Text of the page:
Number two, search engines love hyperlinks and trackbacks. Hyperlinks are links to other people’s websites, blog entries, audio files, etc. and track backs are special links from someone else’s blog entry that let the other person know you’ve blogged about him or her. It also posts YOUR entry on their site for other people to read. This is how blogging also becomes so viral.

5. They Become an Active Networking Source for Your Business

For me, I have met a number of brand new people through my blog. Some of these people became clients, others were just frequent readers that became friends and others asked me to collaborate with them on special projects. By having a blog, you can become a place where people visit to learn about what it is you are writing about but also so that they can meet you, get to know you and someday work with you. You can build a community and allow other people to meet through you which then allows people to talk about you and get your name out there.

If you think of standard networking, you think of people showing up to an event for about an hour, rushing through the crowds trying to get business cards and then leaving the event and never really having a true feeling of connection. I’m sure we’ve all experienced this. Blogging gives your interested parties a place to come to learn about you. They can start to see how you both would benefit from knowing each other and they will be more apt to approach you over time. This is a much more effective way to network and you don’t need to worry about your business card being thrown in the trash.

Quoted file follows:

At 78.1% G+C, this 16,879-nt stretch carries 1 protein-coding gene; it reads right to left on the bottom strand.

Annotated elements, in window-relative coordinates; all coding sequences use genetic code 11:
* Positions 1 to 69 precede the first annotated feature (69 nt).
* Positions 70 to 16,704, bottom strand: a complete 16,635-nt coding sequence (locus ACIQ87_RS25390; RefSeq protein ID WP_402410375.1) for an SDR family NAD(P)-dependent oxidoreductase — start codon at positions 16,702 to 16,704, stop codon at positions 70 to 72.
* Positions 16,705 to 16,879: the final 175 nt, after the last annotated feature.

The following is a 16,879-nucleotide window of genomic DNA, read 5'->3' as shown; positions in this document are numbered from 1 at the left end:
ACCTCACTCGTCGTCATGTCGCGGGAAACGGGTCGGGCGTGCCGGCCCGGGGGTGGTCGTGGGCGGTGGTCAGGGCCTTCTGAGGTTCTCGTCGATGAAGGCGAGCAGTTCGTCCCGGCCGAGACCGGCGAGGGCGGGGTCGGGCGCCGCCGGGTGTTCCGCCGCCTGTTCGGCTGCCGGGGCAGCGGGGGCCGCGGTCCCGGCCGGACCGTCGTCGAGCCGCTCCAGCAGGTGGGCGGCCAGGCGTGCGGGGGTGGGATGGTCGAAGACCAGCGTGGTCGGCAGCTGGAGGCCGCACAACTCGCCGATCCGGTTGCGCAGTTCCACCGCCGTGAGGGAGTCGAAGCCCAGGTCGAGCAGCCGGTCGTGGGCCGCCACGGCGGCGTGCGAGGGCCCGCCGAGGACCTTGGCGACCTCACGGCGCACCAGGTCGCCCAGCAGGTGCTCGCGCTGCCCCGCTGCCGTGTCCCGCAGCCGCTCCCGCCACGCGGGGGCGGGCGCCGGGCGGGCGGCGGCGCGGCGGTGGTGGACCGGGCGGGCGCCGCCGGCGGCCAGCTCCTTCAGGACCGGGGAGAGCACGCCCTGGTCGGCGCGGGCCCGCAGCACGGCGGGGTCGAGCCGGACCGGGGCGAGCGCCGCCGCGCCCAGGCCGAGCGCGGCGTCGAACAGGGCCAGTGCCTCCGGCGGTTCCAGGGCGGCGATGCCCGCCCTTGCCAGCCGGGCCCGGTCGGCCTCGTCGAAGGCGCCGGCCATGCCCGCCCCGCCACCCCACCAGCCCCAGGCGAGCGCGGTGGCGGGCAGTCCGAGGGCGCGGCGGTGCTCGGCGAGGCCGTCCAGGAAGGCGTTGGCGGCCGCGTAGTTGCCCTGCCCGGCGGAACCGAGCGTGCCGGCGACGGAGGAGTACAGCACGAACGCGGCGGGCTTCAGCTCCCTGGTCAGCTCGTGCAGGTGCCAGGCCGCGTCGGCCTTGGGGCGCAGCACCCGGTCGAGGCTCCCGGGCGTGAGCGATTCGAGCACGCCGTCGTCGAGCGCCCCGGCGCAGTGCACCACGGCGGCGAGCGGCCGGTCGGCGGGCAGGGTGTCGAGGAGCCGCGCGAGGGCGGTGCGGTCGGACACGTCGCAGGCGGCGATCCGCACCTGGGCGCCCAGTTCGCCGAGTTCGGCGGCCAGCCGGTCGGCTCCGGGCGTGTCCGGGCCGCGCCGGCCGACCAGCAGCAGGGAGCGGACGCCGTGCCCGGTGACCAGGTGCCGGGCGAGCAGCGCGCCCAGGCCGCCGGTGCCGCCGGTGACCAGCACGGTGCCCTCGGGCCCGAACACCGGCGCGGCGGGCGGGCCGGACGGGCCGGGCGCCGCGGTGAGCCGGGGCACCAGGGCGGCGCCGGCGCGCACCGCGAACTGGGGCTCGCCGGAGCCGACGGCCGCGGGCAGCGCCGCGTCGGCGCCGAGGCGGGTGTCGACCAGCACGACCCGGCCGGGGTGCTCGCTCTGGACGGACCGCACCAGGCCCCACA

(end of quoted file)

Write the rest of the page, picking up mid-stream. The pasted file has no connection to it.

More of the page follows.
Another way that it becomes a networking tool is when you reach out to other people’s blogs. Once you start blogging, you will quickly realize that the whole world is blogging and there are many great things to be read. By visiting other people’s blogs and leaving comments on their posts, you will do two things: one, you will introduce yourself in a non-threatening or non-imposing way to someone you may not have wanted to just e-mail in the past and two, by showing that you have interest in that subject on their blog, you’ll gain interested visitors who share similar interests.

Erin Blaskie is the owner of Business Services ETC, The VA Coach and VA Matchmaker.  She services internet marketers, coaches, speakers and solopreneurs with their everyday operational needs which frees up their time to focus on the big picture.  She can be found at www.erinblaskie.com.